# Does dividing by zero ever make sense? [duplicate]

Good afternoon,

The square root of $-1$, AKA $i$, seemed a crazy number allowing contradictions as $1=-1$ by the usual rules of the real numbers. However, it proved to be useful and non-self-contradicting, after removing identities like $\sqrt{ab}=\sqrt a\sqrt b$.

Could dividing by $0$ be subject to removing stuff like $a\times\frac1a= 1$?

A way I can think of defining this is to have $\varepsilon=\frac10$. Remeber it may be that $\varepsilon\neq\varepsilon^2$, we don't know whether $\left(\frac ab\right)^n=\frac{a^n}{b^n}$, and other things alike; so they can't disprove anything.

This seems fun! What about defining a set $\mathbb E$ of numbers of form $a + b\varepsilon$? There would be interesting results as $(a+b\varepsilon)\times0 =b$.

Are these rules self consistent? Can such a number exist? If not, what rules can we change to make it exist? If yes, what can we find about it? How can it help us?

If there is no utter way of dividing by zero without getting a contradiction no matter the rules used, how can that be proven?

## marked as duplicate by egreg, user63181, Lost1, Dan Rust, Yiorgos S. SmyrlisJan 17 '14 at 18:10

• Start with $0 \times 1 = 0 \times 2$ and divide both sides by zero. – user121926 Jan 17 '14 at 17:17
• @user121926, the same for $i$ and powers happens. – JMCF125 Jan 17 '14 at 17:23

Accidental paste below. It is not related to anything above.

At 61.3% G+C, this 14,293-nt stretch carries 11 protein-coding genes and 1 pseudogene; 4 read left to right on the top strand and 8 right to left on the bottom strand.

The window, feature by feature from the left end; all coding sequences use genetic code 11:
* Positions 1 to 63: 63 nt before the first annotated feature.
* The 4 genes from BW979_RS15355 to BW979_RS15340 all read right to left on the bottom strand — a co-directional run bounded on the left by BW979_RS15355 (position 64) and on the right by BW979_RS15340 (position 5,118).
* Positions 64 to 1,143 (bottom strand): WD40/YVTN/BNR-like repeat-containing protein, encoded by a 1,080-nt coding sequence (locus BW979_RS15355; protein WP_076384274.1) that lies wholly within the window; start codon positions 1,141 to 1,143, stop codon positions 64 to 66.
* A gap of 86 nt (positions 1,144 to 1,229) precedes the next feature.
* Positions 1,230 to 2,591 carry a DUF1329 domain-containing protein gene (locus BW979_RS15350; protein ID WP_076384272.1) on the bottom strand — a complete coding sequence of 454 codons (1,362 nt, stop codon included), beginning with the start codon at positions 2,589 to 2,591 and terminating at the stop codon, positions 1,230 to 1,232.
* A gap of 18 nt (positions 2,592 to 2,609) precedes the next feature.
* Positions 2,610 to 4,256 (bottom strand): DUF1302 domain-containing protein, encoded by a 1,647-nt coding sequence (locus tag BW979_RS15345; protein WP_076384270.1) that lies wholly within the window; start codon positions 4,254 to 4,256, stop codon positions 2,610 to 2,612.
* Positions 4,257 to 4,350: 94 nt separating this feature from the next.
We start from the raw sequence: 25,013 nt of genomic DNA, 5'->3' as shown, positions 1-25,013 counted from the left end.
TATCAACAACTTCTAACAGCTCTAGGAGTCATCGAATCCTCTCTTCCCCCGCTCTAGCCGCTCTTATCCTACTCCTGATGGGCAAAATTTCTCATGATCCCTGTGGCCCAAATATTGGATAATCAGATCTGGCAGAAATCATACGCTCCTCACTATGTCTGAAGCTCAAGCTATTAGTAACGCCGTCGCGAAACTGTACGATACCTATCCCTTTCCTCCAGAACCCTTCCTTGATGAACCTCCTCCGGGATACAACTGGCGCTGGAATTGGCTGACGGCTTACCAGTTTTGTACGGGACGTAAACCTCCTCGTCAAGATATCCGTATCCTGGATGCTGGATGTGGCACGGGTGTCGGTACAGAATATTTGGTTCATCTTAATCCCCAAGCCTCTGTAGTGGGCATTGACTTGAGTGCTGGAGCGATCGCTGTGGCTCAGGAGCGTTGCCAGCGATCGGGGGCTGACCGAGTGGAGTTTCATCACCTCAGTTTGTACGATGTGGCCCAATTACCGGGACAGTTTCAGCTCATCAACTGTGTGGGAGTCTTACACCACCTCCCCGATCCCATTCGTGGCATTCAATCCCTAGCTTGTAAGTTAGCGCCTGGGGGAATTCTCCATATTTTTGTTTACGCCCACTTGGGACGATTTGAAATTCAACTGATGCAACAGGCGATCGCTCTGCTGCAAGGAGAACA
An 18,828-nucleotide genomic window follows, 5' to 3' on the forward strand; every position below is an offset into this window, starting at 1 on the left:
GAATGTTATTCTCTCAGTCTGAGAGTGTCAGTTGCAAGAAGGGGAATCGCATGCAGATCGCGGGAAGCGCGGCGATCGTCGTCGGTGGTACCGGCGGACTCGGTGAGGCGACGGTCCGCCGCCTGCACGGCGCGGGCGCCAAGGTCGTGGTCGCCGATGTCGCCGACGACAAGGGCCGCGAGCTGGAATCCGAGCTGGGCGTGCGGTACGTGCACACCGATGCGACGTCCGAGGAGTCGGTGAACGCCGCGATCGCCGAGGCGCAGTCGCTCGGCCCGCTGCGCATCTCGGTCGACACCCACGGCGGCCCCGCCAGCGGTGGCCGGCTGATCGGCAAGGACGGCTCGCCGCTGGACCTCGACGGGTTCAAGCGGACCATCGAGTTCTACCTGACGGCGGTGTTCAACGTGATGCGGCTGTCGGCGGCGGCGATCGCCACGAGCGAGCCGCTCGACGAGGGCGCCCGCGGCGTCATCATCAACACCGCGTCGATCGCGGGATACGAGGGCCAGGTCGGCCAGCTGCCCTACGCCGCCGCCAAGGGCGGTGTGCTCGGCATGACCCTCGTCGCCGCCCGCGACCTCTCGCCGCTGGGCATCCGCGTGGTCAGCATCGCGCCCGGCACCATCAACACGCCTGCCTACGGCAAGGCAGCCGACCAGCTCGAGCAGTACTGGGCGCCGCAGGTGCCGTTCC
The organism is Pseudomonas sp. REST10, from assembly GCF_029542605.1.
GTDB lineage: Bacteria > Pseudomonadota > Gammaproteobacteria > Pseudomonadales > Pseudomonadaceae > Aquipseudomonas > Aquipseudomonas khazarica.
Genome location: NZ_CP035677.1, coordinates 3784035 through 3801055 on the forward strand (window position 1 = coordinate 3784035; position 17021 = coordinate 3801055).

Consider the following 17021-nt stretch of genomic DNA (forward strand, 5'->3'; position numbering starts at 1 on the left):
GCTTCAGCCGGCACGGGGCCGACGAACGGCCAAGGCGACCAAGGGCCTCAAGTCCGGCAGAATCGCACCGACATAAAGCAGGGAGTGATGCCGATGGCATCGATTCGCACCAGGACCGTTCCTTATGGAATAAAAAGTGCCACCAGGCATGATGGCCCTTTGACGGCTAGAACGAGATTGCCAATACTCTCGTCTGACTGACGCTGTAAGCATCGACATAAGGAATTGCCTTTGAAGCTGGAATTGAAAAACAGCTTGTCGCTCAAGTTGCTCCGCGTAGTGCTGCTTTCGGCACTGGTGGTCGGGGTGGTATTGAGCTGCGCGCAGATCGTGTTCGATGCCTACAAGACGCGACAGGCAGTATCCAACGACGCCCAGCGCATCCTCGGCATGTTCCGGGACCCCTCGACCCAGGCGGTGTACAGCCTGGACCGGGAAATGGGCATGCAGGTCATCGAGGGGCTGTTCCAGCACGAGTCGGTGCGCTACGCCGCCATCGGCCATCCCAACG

• @JMCF125: No, for complex numbers we define the complex exponential and logarithm and use that to define $a^b = e^{b\ln(a)}$. If the logarithm is multi-valued, power rules actually work out. If the logarithm uses a branch-cut, then power rules work 'within' the branch-cut. – user21820 Jan 17 '14 at 17:26
• @JMCF125 Multiply both sides by $\frac{1}{0}$, if you prefer. Can you give an example of what you're talking about with $i$? – user121926 Jan 17 '14 at 17:28
• @JMCF125 If you want that the usual rules continue to apply, you have $\varepsilon^2=\frac{1}{0}\frac{1}{0}=\frac{1^2}{0^2}=\varepsilon$. So indeed $\varepsilon^2=\varepsilon$. Divide by $\varepsilon$ (which is non zero), and you get $\varepsilon=1$. Oops. So, we must throw away the usual rules; no, thanks. – egreg Jan 17 '14 at 17:35

If $\,0\,$ has an inverse then $\ \color{#c00}1 = 0\cdot 0^{-1} = \color{#c00}0\,\Rightarrow\ a = a\cdot \color{#c00}1 = a\cdot \color{#c00}0 = 0\,$ so every element $= 0,\,$ i.e. the ring is the trivial one element ring.

So you need to drop some ring axiom(s) if you wish to divide by zero with nontrivial consequences. For one way to do so see Jesper Carlström's theory of wheels, which includes, e.g. the Riemann sphere.

• Awesome! That was what I was looking for. I'll take a closer look. – JMCF125 Jan 17 '14 at 19:08

In short, there is no way to define $\frac{1}{0}$ without getting nothing interesting, as user121926 has already mentioned in his comment.

However, in measure theory we can define $0 \times \infty = 0$ and it keeps certain theorems simple. Nevertheless division by zero still cannot be allowed.

• Please see the other answer and the referred paper, division by zero can work. – JMCF125 Jan 18 '14 at 11:46
• The Riemann sphere still doesn't allow every element to be divided by zero. For one, $0/0$ is still undefined or in some cases need to be evaluated by taking limits. So what is the point? By the way, there are always ways to define all sorts of funny systems that are still consistent but not necessarily useful. – user21820 Jan 23 '14 at 1:38
• That paper does only refers the Riemann sphere. It talks about "wheels", where $0/0$ is defined. – JMCF125 Jan 23 '14 at 10:57
• Take what you like. If you understand arithmetic and complex numbers properly you would know what I meant. – user21820 Jan 23 '14 at 14:51